This week yet another blogger chimed in on whether or not Caleb Jacoby’s journey is any of our business. And yet another blogger missed the point.
Of course it is none of “our” business. But it also wasn’t “our” problem.
I hesitate to include myself in this mysterious “our” because I am only marginally associated with the modern Orthodox community. I was once a participant in that community, though, and I continue to reap some of its enormous benefits. To a lesser extent, I also continue to pay the price.
When my father, a 67-year-old dentist, was diagnosed with stomach cancer, his friends helped to keep his office open during treatment. When he died two years later, they were right there again: some to lend support, some struggling to cope with their own emotions, and some to whisper among themselves about the length of my skirt (or was it a dress?).
This is just the way it is. There is a price to pay for being part of a community that gathers its forces to help find your son, or to help keep your office open while you are sick and then dying. And it is like any other investment: Sometimes you win (big) and sometimes you lose (big). You can’t know in advance how it will play out, so you make a decision based upon the best information available, about yourself and about the people around you. You can adjust your choices prospectively, but you can’t undo.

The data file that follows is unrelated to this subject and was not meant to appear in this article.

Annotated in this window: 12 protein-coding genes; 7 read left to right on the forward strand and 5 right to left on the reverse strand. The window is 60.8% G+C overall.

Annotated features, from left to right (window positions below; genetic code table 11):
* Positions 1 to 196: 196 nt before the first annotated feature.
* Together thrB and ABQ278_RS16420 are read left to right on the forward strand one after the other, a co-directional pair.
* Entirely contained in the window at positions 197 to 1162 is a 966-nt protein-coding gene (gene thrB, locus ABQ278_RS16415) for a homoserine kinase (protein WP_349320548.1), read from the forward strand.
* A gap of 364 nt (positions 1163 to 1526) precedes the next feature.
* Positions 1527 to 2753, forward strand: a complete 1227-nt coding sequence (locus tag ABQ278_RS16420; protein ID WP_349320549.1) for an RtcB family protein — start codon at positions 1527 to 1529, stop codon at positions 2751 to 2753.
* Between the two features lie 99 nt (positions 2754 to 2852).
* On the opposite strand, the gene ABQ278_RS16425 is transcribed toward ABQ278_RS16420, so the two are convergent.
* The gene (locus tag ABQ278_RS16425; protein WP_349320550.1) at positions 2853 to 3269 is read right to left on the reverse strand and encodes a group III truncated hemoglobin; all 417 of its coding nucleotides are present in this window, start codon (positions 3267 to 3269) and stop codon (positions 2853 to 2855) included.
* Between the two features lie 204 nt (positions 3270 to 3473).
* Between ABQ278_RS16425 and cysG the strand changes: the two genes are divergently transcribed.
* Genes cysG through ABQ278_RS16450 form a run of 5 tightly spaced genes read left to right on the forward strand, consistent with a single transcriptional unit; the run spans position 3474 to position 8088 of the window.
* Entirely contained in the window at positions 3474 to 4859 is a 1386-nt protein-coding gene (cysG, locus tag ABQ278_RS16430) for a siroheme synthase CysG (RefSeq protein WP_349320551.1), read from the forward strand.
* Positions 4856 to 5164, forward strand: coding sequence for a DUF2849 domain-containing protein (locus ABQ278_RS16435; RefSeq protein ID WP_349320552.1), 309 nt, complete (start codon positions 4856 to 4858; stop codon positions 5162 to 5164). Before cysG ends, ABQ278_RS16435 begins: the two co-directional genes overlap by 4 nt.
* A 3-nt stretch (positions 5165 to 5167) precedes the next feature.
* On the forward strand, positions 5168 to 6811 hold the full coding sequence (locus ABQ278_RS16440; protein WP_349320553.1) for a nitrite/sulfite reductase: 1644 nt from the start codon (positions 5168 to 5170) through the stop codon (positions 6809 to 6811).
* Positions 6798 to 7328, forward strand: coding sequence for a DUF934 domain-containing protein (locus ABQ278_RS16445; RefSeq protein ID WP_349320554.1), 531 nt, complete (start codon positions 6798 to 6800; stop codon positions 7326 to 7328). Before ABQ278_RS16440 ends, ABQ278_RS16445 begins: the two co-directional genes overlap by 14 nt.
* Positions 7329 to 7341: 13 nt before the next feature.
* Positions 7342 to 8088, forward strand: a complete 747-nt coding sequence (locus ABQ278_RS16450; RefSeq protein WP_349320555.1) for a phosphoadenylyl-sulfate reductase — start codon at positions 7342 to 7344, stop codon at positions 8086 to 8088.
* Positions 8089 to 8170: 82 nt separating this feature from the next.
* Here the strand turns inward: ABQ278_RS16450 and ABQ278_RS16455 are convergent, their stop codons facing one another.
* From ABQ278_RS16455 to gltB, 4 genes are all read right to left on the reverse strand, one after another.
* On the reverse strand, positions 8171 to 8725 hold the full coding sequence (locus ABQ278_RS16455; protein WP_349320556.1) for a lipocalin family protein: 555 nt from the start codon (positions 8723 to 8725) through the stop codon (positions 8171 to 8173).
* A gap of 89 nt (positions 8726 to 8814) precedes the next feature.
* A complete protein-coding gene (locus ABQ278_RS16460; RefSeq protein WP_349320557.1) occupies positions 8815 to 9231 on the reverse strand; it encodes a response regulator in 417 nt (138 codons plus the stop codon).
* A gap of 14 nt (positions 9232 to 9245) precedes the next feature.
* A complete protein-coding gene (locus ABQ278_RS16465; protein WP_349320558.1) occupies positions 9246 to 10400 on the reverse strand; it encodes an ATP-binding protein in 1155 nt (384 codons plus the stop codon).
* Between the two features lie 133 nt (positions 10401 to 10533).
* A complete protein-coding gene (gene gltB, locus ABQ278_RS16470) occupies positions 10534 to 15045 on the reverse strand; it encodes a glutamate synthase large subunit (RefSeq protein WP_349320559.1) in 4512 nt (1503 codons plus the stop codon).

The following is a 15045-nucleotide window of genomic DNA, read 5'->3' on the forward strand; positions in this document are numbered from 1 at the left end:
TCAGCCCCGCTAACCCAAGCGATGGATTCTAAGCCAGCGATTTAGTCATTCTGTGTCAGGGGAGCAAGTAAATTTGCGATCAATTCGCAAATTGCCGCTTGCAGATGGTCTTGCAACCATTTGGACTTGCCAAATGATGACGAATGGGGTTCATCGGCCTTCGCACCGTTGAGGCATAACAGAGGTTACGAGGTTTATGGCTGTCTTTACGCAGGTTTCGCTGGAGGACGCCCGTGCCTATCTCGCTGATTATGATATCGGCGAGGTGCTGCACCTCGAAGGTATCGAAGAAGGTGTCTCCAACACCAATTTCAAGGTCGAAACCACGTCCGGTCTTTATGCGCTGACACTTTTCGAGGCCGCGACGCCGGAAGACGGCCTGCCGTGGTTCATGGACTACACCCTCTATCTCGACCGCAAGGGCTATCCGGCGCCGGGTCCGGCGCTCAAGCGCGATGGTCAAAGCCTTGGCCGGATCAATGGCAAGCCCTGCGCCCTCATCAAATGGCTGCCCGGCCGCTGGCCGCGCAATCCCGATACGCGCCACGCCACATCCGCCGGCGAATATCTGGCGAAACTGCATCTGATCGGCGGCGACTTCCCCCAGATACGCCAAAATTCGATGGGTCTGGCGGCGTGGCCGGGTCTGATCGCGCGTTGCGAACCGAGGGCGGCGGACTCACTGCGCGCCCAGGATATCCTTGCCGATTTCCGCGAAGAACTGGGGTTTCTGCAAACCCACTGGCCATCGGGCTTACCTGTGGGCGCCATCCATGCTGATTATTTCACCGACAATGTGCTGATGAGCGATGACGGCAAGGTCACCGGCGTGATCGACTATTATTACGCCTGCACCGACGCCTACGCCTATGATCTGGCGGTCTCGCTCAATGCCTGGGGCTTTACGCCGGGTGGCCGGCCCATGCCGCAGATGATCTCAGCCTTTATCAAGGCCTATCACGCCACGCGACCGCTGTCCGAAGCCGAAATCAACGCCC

The Jacoby family does not owe anybody an answer. It should expect, however, that some people will talk, gossip, and blog about it. They should expect that someone down the block will call out sexual identity issues while others, based upon the same lack of information, will wonder about schizophrenia. They should expect that still others will give them adequate space and privacy. Some people will surprise them; some will not. In Jacoby’s column this week, he made multiple references to the “amazing community” that helped to find Caleb. I imagine at that moment it was worth every proverbial penny to him. Let them talk, gossip, and blog about it; it’s a small price to pay for the return home of one’s missing teenaged son.
As for me, when I encountered Mr. Jacoby’s heartfelt gratification toward a community that in so many ways deserves it, I began to doubt some of my own choices. Am I depriving my children of a future that includes such enormous benefits because, selfishly, I am unwilling to pay the proper price? Am I not playing both sides of the Street as a “post-Orthodox” Jew who benefits from her parents’ commitment without taking it upon herself to secure similar safeties and stability for her children?
But I also felt validated in my choices, as I watched so many people chime in with unsolicited opinions, thoughts, and injunctions to react or not react in this way or another. I’m right and I’m wrong. I’m wrong and I’m right. The only thing I’m sure of is a question: Why now, of all times, are we looking for a simple answer?
Alisa Guyer Galperin is an equity analyst who lives in Brooklyn.